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Russia on Thursday criticized NATO's expansion in Eastern Europe, after Estonia called for a permanent presence of the military alliance in the Baltic states.

"[NATO] becomes active in places where there is no threat to it or its members. But where there is actually a threat, it doesn't become active," Russian Foreign Ministry spokeswoman Maria Zakharova said in comments carried by state news agency TASS.

Earlier in the day, Estonian Prime Minister Taavi Roivas called for a permanent presence of NATO troops in the Baltic states.

"We need continuous presence of a battalion in Estonia, Latvia and Lithuania each," he told German newspaper Die Welt.

"There can't be any gaps. Deterrence has to be the new normality," he said.

In NATO's 1997 Founding Act, the military alliance agreed with Russia not to station a substantial number of troops in its Eastern member states on a permanent basis.

At an upcoming summit in Warsaw on July 8-9, the Western military alliance is expected to decide on the deployment of battalions to Poland and the Baltic states - a move that would likely further antagonize Russia, which has previously said that the alliance's eastward expansion threatens its national security.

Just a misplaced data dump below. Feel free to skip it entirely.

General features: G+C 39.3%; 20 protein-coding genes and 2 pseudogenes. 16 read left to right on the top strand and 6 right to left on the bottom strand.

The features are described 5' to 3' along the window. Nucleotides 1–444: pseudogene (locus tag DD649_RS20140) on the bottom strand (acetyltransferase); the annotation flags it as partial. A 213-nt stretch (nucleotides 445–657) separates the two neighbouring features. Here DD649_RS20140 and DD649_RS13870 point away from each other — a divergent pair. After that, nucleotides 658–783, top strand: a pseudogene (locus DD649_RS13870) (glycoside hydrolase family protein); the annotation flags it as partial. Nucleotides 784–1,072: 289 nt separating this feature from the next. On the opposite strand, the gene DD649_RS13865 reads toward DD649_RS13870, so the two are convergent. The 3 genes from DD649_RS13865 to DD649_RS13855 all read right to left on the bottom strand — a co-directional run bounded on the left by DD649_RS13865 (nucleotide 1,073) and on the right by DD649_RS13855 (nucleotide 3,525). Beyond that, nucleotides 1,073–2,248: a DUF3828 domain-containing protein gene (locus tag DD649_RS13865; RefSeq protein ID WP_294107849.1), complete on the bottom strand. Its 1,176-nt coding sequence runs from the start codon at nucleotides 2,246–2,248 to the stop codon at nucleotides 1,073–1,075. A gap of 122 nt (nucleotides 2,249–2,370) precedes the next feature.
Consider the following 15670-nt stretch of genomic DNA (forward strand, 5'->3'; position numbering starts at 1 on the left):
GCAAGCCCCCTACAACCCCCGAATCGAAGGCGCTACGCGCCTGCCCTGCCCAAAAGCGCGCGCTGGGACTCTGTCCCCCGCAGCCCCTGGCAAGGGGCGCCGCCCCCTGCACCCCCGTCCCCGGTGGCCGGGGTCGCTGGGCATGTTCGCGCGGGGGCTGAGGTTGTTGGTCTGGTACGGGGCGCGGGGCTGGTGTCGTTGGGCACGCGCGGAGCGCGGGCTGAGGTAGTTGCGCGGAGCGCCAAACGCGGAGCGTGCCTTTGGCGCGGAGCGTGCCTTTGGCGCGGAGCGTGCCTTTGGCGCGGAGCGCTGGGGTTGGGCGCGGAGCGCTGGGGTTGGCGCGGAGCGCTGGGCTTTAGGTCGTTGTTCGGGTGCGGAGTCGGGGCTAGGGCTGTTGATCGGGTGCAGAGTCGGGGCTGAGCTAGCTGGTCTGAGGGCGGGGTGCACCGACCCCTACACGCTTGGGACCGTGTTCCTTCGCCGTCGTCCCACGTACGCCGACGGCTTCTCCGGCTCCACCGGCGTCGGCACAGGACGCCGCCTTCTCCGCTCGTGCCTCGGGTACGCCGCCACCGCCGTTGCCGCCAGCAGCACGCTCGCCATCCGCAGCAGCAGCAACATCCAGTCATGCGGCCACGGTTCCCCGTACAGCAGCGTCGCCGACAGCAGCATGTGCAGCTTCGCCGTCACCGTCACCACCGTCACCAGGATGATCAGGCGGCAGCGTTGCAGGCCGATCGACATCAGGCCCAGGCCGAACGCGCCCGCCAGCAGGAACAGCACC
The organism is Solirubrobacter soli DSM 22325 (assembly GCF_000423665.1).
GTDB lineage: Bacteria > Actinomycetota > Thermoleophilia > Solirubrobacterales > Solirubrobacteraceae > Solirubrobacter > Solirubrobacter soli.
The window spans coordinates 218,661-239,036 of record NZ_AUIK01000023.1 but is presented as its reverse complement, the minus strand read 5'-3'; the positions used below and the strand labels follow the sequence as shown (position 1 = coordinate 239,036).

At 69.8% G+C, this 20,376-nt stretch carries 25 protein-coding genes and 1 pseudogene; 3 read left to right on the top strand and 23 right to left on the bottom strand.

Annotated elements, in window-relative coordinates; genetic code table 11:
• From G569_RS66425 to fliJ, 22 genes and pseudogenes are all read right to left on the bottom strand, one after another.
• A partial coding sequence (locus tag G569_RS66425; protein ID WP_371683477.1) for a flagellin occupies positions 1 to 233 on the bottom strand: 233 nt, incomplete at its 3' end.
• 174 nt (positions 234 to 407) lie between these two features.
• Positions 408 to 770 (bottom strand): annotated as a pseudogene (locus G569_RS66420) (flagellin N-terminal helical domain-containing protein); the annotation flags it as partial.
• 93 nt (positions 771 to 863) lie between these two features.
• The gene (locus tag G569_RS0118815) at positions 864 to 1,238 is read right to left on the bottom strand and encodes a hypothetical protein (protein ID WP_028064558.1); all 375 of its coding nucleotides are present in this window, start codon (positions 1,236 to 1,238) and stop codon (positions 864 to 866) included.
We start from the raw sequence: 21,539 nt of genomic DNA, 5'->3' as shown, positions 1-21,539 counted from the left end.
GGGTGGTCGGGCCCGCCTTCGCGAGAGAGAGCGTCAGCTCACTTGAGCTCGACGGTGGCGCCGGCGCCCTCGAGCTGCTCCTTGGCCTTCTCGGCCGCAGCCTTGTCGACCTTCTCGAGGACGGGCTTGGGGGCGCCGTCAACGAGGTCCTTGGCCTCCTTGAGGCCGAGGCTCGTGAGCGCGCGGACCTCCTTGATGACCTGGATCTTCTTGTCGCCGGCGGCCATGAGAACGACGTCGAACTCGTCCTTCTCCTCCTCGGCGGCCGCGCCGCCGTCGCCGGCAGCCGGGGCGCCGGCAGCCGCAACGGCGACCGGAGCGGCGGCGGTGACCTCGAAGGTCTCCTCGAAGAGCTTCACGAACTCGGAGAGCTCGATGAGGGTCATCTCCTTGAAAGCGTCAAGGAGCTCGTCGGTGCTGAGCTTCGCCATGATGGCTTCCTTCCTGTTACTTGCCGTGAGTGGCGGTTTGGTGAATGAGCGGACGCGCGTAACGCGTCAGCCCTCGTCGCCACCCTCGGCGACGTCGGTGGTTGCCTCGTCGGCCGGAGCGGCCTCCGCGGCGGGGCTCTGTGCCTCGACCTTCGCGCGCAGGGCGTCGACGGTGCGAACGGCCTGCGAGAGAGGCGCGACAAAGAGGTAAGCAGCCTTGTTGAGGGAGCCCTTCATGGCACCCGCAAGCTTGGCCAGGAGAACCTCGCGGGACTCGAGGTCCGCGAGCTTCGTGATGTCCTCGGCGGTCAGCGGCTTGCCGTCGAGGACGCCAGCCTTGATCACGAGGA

Sending troops to the region on a rotating basis is the right idea, Roivas told Die Welt, "but they have to be present at all times."

Roivas' letter to the German paper coincided with the arrival of German Foreign Minister Frank-Walter Steinmeier in Lithuania as part of a two-day visit to the Baltic states. His agenda included preparations for the July NATO summit and sanctions against Russia for its 2014 annexation of Crimea.

Steinmeier said ending sanctions on Russia would only happen if there is progress in the peace process between Kiev and Moscow.

"Most important for us all has to be that we move ahead with a solution to the conflict. Whether that is the case, will be determined in the next weeks," he said in Lithuania.

Some of the sanctions imposed against Russia are up for renewal at the end of July.

EU President Donald Tusk said he expects the sanctions to be renewed.

"I'm certain that we'll make a decision in the next two or three weeks without any big discussion," he said at the start of the G7 summit in Japan.

Russia wasn't invited to the summit after it was suspended from the group for annexing Crimea in 2014.

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